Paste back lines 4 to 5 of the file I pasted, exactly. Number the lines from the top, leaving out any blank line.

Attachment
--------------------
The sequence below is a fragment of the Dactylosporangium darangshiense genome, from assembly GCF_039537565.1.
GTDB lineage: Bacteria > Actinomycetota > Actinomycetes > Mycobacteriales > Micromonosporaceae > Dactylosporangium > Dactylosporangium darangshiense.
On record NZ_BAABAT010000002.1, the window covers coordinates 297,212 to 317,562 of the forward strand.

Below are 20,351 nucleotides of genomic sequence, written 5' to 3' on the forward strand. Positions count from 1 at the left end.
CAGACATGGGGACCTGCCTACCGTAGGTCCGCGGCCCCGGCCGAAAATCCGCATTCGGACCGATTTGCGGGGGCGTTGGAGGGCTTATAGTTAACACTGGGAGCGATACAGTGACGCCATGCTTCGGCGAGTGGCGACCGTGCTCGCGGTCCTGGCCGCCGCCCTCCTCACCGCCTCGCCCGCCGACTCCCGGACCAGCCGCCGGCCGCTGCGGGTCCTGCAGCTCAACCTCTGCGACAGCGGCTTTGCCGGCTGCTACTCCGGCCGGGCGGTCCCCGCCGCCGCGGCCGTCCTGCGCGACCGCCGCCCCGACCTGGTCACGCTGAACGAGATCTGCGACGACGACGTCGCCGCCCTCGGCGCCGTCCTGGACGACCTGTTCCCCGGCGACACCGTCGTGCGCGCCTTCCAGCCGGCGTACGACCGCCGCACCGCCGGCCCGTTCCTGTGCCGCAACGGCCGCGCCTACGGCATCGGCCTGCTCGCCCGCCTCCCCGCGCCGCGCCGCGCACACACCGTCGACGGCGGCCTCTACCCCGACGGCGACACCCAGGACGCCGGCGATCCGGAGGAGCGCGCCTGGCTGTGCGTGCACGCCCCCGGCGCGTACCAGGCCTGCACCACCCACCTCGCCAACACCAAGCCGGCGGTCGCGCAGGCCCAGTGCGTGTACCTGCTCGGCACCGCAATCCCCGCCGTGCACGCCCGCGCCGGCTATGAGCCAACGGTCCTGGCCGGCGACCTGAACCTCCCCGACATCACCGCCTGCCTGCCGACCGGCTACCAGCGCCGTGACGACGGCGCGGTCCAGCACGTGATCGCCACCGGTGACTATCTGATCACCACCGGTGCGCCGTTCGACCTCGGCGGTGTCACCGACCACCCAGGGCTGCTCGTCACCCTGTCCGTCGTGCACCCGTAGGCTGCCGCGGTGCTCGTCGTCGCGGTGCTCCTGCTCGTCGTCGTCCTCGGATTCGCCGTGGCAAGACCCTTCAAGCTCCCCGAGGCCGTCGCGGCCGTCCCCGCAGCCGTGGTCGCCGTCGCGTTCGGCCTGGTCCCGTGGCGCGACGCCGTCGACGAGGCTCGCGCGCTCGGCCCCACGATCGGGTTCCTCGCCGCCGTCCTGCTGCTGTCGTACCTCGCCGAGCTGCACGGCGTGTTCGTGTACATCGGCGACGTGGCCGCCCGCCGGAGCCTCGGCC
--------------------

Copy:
Below are 20,351 nucleotides of genomic sequence, written 5' to 3' on the forward strand. Positions count from 1 at the left end.
CAGACATGGGGACCTGCCTACCGTAGGTCCGCGGCCCCGGCCGAAAATCCGCATTCGGACCGATTTGCGGGGGCGTTGGAGGGCTTATAGTTAACACTGGGAGCGATACAGTGACGCCATGCTTCGGCGAGTGGCGACCGTGCTCGCGGTCCTGGCCGCCGCCCTCCTCACCGCCTCGCCCGCCGACTCCCGGACCAGCCGCCGGCCGCTGCGGGTCCTGCAGCTCAACCTCTGCGACAGCGGCTTTGCCGGCTGCTACTCCGGCCGGGCGGTCCCCGCCGCCGCGGCCGTCCTGCGCGACCGCCGCCCCGACCTGGTCACGCTGAACGAGATCTGCGACGACGACGTCGCCGCCCTCGGCGCCGTCCTGGACGACCTGTTCCCCGGCGACACCGTCGTGCGCGCCTTCCAGCCGGCGTACGACCGCCGCACCGCCGGCCCGTTCCTGTGCCGCAACGGCCGCGCCTACGGCATCGGCCTGCTCGCCCGCCTCCCCGCGCCGCGCCGCGCACACACCGTCGACGGCGGCCTCTACCCCGACGGCGACACCCAGGACGCCGGCGATCCGGAGGAGCGCGCCTGGCTGTGCGTGCACGCCCCCGGCGCGTACCAGGCCTGCACCACCCACCTCGCCAACACCAAGCCGGCGGTCGCGCAGGCCCAGTGCGTGTACCTGCTCGGCACCGCAATCCCCGCCGTGCACGCCCGCGCCGGCTATGAGCCAACGGTCCTGGCCGGCGACCTGAACCTCCCCGACATCACCGCCTGCCTGCCGACCGGCTACCAGCGCCGTGACGACGGCGCGGTCCAGCACGTGATCGCCACCGGTGACTATCTGATCACCACCGGTGCGCCGTTCGACCTCGGCGGTGTCACCGACCACCCAGGGCTGCTCGTCACCCTGTCCGTCGTGCACCCGTAGGCTGCCGCGGTGCTCGTCGTCGCGGTGCTCCTGCTCGTCGTCGTCCTCGGATTCGCCGTGGCAAGACCCTTCAAGCTCCCCGAGGCCGTCGCGGCCGTCCCCGCAGCCGTGGTCGCCGTCGCGTTCGGCCTGGTCCCGTGGCGCGACGCCGTCGACGAGGCTCGCGCGCTCGGCCCCACGATCGGGTTCCTCGCCGCCGTCCTGCTGCTGTCGTACCTCGCCGAGCTGCACGGCGTGTTCGTGTACATCGGCGACGTGGCCGCCCGCCGGAGCCTCGGCC